Illinois’ 2011 income tax hike put the brakes on the state’s private-sector jobs recovery.
According to data from the Bureau of Labor Statistics, Illinois’ monthly job creation has slowed down since the state’s historic 2011 tax hike. Meanwhile, the rest of the country accelerated its jobs growth.
Job losses from the Great Recession began for Illinois and the nation as a whole in January 2008. Private-sector job losses extended until January 2010, when the jobs recovery began.
Illinois bounced back well in the first year of jobs recovery. In fact, the Land of Lincoln ranked fifth in the Midwest and 14th nationally in private-sector job creation during the first 12 months of recovery, from January 2010 to January 2011.
Then Illinois made a historic mistake in January 2011, when it raised state income taxes by 67 percent for families and small businesses, and by 46 percent for corporations. State government took a week of income from every family and small business.
But that wasn’t all. The 2011 tax hike indicated to anyone in doubt how Illinois planned to address its drastically underfunded pension programs and overall fiscal crisis. Unlike Wisconsin, which enacted labor reforms and reigned in government spending, Illinois policy leaders solved their problems by hitting every Illinois family and business in the pocketbook.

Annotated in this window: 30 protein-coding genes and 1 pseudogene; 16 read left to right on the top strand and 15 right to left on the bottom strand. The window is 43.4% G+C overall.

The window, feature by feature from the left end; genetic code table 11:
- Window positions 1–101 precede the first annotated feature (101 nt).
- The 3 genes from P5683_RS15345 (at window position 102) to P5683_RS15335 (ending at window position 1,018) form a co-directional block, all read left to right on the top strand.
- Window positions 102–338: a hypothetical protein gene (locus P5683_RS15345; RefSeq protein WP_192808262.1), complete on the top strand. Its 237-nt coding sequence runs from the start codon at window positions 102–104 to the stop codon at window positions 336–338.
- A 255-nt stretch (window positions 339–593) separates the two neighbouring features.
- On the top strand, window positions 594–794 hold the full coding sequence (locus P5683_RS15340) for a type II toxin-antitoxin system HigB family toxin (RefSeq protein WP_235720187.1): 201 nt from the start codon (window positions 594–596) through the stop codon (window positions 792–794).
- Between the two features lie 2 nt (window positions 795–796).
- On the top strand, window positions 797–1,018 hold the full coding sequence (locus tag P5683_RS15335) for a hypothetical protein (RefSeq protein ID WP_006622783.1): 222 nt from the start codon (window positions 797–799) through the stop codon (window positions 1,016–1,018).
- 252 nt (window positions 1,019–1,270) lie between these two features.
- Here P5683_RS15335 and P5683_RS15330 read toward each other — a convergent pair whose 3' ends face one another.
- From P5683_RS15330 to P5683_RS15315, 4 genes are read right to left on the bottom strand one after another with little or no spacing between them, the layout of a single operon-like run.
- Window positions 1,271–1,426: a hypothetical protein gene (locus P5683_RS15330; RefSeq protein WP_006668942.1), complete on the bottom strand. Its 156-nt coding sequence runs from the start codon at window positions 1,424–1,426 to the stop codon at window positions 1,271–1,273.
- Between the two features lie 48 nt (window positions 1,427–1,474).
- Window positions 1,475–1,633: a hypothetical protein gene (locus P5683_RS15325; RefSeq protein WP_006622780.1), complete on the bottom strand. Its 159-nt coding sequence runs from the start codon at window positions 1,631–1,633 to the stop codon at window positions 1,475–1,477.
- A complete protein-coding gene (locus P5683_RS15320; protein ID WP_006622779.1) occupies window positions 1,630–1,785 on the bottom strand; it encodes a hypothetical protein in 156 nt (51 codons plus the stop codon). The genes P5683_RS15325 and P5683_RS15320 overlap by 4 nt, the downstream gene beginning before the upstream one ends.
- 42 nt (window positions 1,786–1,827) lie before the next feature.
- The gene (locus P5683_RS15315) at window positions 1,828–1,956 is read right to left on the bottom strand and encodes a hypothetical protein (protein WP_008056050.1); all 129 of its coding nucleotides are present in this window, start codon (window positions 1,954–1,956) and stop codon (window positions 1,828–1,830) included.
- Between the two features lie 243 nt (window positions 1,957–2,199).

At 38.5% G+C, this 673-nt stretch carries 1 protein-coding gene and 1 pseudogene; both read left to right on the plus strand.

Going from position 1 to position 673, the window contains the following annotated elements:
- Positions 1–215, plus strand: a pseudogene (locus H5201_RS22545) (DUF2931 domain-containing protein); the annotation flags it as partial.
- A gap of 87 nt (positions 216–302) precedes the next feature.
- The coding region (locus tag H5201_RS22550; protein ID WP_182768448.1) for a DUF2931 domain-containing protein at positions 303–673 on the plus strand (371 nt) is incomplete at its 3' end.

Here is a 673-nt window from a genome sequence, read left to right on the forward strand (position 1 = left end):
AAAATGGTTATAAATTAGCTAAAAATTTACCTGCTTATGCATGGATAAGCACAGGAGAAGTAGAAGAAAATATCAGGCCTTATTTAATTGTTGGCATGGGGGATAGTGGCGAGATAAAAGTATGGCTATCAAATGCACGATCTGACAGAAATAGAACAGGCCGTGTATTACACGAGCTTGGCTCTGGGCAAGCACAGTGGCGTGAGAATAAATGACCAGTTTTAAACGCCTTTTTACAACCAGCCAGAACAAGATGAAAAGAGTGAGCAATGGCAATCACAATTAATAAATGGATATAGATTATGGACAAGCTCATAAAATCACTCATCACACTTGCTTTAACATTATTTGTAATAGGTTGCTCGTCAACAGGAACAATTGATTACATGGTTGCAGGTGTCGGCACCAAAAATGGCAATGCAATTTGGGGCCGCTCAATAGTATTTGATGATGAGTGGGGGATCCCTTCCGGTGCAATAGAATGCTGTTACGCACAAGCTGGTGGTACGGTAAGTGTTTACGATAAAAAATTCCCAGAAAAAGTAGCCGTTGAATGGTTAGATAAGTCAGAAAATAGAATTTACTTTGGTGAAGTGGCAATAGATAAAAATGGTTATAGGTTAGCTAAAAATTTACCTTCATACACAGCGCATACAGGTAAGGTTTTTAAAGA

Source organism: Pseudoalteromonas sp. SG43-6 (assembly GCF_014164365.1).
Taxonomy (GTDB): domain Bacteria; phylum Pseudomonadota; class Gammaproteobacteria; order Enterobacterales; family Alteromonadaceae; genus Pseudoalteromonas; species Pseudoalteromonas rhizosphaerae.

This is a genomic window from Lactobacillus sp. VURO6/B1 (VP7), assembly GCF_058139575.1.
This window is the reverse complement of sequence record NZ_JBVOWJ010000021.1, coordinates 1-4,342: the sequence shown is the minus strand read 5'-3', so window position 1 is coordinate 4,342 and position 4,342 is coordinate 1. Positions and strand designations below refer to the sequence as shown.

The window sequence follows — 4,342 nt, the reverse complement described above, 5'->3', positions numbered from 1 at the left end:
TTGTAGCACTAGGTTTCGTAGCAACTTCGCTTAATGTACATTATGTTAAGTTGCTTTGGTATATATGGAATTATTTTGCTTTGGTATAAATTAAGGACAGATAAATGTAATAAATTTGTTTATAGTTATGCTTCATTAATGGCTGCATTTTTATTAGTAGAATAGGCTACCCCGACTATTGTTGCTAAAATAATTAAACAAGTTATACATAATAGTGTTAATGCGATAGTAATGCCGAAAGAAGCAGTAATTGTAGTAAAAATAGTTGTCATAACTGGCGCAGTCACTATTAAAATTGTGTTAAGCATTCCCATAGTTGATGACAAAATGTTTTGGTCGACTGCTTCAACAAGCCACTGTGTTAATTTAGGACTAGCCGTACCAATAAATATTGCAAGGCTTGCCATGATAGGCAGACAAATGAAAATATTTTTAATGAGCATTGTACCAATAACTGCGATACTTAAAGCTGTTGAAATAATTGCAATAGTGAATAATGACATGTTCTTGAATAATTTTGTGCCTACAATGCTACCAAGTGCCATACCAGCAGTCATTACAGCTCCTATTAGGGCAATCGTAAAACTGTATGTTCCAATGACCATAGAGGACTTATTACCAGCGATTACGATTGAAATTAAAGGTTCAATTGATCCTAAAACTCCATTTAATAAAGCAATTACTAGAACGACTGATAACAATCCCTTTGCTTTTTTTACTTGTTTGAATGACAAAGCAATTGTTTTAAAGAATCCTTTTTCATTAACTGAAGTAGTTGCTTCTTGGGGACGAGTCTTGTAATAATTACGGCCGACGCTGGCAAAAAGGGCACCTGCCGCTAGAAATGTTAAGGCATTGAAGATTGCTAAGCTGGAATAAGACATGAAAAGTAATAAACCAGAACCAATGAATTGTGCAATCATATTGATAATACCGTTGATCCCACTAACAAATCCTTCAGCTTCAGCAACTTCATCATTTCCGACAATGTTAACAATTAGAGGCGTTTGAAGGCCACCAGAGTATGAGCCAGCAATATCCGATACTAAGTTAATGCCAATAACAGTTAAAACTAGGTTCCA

Businesses and job creators took note, and saw that the nation’s worst pension crisis would be handled through more taxes, rather than real reform.
In the three-and-a-half years since the tax hike, Illinois has ranked dead last in the Midwest and 44th nationally for private-sector job creation.
Monthly job creation has slowed down by a quarter since the tax hike, and employment growth has been cut in half. As a result of the 2011 tax hike mistake, Illinois dropped from fifth to worst for job creation in the Midwest over the entire period of recovery from the Great Recession.
The 2011 tax hike was a historic mistake, and the state has paid dearly for it. Illinois is now further from a full jobs recovery than any other state in the country.
Policy leaders should admit that the tax hike was a mistake, sunset the tax hike and then roll back the tax rate all the way to 3 percent.